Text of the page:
What: Giggster allows you to rent your house or car to movie producers and photographers, providing booking, advice and billing

Expected pay: $50 + per hour

Husl$core: $$$$$

Commissions & Fees: 15%

Where: Los Angeles, New York (entire Tri-State region), and San Francisco. 

Requirements: You must be the owner of the property or have written approval from the owner to rent it out; have good photos; pass a site review; have a phone number, email address (to get and respond to rental requests) and a bank account, where they can direct-deposit your money.


Giggster is one of several sites that allow property owners to rent their space for special events, rather than overnight.  But unlike PeerSpace and Splacer, that rent your space by the hour for a wide array of different types of events, Giggster generally rents the space for 12-hour stretches to movie-makers.

Renting to movie productions, both professional and student, makes this side hustle a bit unique in several respects. First, your property doesn’t need to be pristine. Site co-founder Mathieu Goudot says the site recently rented an empty lot in the desert to producers of a horror film, for instance. Listed properties range from elegant beach cottages to tiny ramshackle residences in the inner city. Each has its own market.

Better yet, the amount you can and should charge is three- to five-times what you would normally charge to rent your home via Airbnb. At the moment, demand is strong enough that property-owners can expect to get at least a renter or two each month.

However, this side hustle is also unique in that there are likely to be more people on your property than there would be if you were renting to a tourist. That creates its own set of risks — more chance of people hurting themselves on your property or damaging your things. Giggster addresses those with a liability policy to cover the property while it is rented and by taking a hefty deposit (50% of the rental amount). You get paid for the rental on the day the rental occurs and have 72 hours after the completion of the shoot to report any property damage.

You can also require that renters pay for a “site rep” — an independent individual, who remains onsite throughout filming to make sure the producer doesn’t break your rules or damage your property.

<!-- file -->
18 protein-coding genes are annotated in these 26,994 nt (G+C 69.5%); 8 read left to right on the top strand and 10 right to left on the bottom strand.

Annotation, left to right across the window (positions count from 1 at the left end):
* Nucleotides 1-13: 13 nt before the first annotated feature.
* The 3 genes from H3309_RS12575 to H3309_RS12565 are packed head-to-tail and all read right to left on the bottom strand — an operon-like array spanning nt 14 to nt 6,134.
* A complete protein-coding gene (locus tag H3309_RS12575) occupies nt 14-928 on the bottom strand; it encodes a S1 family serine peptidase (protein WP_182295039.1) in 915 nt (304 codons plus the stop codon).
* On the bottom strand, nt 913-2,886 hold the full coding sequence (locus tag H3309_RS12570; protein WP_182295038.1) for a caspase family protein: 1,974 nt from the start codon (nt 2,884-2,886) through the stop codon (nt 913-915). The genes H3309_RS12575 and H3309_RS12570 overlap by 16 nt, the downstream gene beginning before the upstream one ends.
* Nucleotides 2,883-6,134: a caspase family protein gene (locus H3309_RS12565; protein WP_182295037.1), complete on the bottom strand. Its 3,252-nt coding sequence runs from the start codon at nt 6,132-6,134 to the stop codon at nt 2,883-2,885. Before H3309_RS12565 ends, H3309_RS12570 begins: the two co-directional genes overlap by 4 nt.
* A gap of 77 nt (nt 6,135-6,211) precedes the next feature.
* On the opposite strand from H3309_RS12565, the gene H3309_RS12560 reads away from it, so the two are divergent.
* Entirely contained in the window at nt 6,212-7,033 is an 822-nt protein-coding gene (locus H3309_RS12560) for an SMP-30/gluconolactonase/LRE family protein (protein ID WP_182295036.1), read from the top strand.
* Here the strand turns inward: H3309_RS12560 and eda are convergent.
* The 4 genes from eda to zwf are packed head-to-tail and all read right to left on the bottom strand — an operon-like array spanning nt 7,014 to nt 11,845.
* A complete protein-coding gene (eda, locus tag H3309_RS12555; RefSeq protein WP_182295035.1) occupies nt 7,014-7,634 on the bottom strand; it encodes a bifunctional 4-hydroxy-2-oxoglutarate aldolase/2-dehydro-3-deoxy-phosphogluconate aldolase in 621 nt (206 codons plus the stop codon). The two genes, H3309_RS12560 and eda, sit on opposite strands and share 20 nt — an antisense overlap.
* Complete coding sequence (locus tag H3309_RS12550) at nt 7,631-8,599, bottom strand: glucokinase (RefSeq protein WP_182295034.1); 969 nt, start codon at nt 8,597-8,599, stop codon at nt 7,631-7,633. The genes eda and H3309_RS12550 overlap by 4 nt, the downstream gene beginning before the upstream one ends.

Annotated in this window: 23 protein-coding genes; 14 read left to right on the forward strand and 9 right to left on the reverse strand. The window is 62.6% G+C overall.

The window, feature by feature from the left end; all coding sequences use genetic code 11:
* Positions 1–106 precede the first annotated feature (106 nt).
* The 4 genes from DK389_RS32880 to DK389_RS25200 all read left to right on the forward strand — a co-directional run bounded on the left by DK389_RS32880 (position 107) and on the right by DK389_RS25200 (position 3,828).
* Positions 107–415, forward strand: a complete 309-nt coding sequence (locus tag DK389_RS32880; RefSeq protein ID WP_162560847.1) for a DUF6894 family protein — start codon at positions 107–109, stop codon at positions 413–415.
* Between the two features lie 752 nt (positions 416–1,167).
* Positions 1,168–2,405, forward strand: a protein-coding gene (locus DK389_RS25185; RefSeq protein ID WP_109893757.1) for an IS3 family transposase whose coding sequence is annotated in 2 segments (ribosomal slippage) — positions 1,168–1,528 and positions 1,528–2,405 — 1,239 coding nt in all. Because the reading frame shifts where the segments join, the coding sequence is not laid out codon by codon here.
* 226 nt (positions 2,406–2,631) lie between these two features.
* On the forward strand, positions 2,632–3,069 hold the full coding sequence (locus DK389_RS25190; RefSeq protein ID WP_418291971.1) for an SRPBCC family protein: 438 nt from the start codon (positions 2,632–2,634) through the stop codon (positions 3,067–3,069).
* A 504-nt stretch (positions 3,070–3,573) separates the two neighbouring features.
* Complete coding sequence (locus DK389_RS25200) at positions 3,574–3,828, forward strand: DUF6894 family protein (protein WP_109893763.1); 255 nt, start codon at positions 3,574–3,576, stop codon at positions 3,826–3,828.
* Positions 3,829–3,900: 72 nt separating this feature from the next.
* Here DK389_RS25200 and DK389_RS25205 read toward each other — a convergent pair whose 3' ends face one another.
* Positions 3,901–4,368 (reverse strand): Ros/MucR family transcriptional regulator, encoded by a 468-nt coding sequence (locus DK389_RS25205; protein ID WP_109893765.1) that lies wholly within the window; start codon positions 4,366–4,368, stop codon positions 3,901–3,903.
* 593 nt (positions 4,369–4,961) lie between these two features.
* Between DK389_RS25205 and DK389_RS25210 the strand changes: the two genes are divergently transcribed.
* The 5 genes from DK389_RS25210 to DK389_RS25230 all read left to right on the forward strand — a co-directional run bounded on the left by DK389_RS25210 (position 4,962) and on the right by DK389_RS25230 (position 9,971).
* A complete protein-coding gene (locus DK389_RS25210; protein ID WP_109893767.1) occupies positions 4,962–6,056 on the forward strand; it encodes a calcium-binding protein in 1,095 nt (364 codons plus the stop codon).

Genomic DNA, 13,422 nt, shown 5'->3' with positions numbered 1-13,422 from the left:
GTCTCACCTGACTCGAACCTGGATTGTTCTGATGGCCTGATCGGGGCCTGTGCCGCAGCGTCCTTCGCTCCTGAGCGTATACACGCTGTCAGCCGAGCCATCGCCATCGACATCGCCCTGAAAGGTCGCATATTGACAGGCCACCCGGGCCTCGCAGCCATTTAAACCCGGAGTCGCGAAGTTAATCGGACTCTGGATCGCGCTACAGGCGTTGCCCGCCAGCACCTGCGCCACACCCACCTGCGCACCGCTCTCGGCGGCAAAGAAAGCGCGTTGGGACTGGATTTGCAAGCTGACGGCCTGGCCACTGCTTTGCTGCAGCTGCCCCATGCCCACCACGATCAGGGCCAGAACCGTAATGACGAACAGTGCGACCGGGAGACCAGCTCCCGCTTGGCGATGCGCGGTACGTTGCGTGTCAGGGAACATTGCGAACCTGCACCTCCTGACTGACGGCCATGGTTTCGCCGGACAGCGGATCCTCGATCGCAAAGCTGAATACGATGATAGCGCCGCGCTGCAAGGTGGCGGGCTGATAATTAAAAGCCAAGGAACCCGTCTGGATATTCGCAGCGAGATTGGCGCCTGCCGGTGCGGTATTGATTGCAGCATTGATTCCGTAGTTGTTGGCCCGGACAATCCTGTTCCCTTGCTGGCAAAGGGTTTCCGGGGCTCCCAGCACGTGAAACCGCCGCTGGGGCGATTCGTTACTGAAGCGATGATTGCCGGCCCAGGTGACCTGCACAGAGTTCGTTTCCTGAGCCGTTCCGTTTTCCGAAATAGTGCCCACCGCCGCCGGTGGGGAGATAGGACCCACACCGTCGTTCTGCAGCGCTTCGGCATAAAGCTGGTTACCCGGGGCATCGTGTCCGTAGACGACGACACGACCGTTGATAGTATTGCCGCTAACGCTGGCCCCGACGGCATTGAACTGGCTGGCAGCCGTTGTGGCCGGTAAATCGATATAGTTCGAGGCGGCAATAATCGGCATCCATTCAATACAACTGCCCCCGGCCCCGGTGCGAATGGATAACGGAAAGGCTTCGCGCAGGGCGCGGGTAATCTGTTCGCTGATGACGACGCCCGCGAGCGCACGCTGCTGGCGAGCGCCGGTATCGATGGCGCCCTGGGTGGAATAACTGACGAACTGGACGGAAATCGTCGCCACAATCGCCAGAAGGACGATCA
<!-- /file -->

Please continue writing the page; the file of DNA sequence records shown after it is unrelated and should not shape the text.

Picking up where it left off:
Giggster also advises renters to demand to see permits and production insurance documents. Why is that important? Because Giggster’s insurance policy is liability coverage only, which protects you from getting sued if someone gets injured on your property. It does not cover property damage. Property damage coverage would come from the deposit and from the producer’s production insurance policy. 

If you have a luxury or classic car — even a junky classic, like a rusty 1965 Corvair — you may also be able to rent that through Giggster. Again, because this is for the movies, you can specify that no one drives the car — or that you drive the car, if you’re reluctant to let anyone else spin around in your Mercedes gullwing or your Packard truck. The rates are generous.

What makes this side hustle stand out  to us is the customer service. Giggster has a phone number on its “contact us” page and executives at the company answer it. That’s rare, delightful and, maybe, necessary for someone who might not know what production insurance is or what types of filming permits ought to be provided before renting out a residence.

If you’re considering renting through Giggster, you may also want to look at its competitors Avvay, ThisOpenSpacePeerSpace and Splacer.

What their users say: (from an interview with SideHusl)

“We make 10-times as much with this than we do with Airbnb. We typically rent the house for $1,000 a day. Over the past year, I’d say we’ve gotten about $20,000 from Giggster. Most of our projects are student projects. New York Film Academy or USC. They pay the rental rate and the cleaning fees. Giggster takes 15%. But then we don’t have to ask for payment. The money comes straight to our bank account.

We had one problem early on, where we had some damage to a floor and we wanted them to cover it with the insurance. We found out that their insurance didn’t cover as much as we thought, so now we always ask for proof of insurance from the film company.” — David Dellinger, Los Angeles IT Professional


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